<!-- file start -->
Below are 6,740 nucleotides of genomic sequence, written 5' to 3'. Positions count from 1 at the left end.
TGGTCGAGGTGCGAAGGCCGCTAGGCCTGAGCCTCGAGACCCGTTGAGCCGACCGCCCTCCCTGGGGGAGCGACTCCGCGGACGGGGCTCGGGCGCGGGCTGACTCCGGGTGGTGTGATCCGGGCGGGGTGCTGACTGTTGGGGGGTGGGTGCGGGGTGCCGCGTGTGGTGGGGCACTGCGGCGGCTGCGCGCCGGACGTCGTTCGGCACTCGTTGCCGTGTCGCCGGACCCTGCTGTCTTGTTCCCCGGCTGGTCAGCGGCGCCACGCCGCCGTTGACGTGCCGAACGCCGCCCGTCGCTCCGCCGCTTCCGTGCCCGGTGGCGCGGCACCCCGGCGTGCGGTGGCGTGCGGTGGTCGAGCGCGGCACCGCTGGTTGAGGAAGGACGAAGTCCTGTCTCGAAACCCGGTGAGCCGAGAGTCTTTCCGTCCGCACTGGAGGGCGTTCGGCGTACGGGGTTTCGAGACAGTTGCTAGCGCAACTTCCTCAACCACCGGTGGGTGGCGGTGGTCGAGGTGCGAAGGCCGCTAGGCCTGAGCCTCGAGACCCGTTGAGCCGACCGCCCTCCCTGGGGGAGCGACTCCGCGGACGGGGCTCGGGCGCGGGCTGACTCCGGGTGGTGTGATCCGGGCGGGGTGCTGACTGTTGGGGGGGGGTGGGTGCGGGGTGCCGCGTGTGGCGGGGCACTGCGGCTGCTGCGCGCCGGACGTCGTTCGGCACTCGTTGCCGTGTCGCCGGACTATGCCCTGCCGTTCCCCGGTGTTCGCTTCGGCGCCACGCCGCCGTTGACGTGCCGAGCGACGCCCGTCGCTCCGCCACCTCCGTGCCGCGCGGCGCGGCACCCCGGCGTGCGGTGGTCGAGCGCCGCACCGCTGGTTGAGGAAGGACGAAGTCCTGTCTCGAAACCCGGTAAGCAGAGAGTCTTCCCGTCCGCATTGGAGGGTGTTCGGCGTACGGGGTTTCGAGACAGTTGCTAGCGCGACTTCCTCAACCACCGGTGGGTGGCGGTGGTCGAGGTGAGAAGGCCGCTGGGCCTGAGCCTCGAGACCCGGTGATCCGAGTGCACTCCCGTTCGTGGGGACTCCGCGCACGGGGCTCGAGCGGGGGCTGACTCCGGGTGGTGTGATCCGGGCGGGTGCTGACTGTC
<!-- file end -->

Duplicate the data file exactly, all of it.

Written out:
Below are 6,740 nucleotides of genomic sequence, written 5' to 3'. Positions count from 1 at the left end.
TGGTCGAGGTGCGAAGGCCGCTAGGCCTGAGCCTCGAGACCCGTTGAGCCGACCGCCCTCCCTGGGGGAGCGACTCCGCGGACGGGGCTCGGGCGCGGGCTGACTCCGGGTGGTGTGATCCGGGCGGGGTGCTGACTGTTGGGGGGTGGGTGCGGGGTGCCGCGTGTGGTGGGGCACTGCGGCGGCTGCGCGCCGGACGTCGTTCGGCACTCGTTGCCGTGTCGCCGGACCCTGCTGTCTTGTTCCCCGGCTGGTCAGCGGCGCCACGCCGCCGTTGACGTGCCGAACGCCGCCCGTCGCTCCGCCGCTTCCGTGCCCGGTGGCGCGGCACCCCGGCGTGCGGTGGCGTGCGGTGGTCGAGCGCGGCACCGCTGGTTGAGGAAGGACGAAGTCCTGTCTCGAAACCCGGTGAGCCGAGAGTCTTTCCGTCCGCACTGGAGGGCGTTCGGCGTACGGGGTTTCGAGACAGTTGCTAGCGCAACTTCCTCAACCACCGGTGGGTGGCGGTGGTCGAGGTGCGAAGGCCGCTAGGCCTGAGCCTCGAGACCCGTTGAGCCGACCGCCCTCCCTGGGGGAGCGACTCCGCGGACGGGGCTCGGGCGCGGGCTGACTCCGGGTGGTGTGATCCGGGCGGGGTGCTGACTGTTGGGGGGGGGTGGGTGCGGGGTGCCGCGTGTGGCGGGGCACTGCGGCTGCTGCGCGCCGGACGTCGTTCGGCACTCGTTGCCGTGTCGCCGGACTATGCCCTGCCGTTCCCCGGTGTTCGCTTCGGCGCCACGCCGCCGTTGACGTGCCGAGCGACGCCCGTCGCTCCGCCACCTCCGTGCCGCGCGGCGCGGCACCCCGGCGTGCGGTGGTCGAGCGCCGCACCGCTGGTTGAGGAAGGACGAAGTCCTGTCTCGAAACCCGGTAAGCAGAGAGTCTTCCCGTCCGCATTGGAGGGTGTTCGGCGTACGGGGTTTCGAGACAGTTGCTAGCGCGACTTCCTCAACCACCGGTGGGTGGCGGTGGTCGAGGTGAGAAGGCCGCTGGGCCTGAGCCTCGAGACCCGGTGATCCGAGTGCACTCCCGTTCGTGGGGACTCCGCGCACGGGGCTCGAGCGGGGGCTGACTCCGGGTGGTGTGATCCGGGCGGGTGCTGACTGTC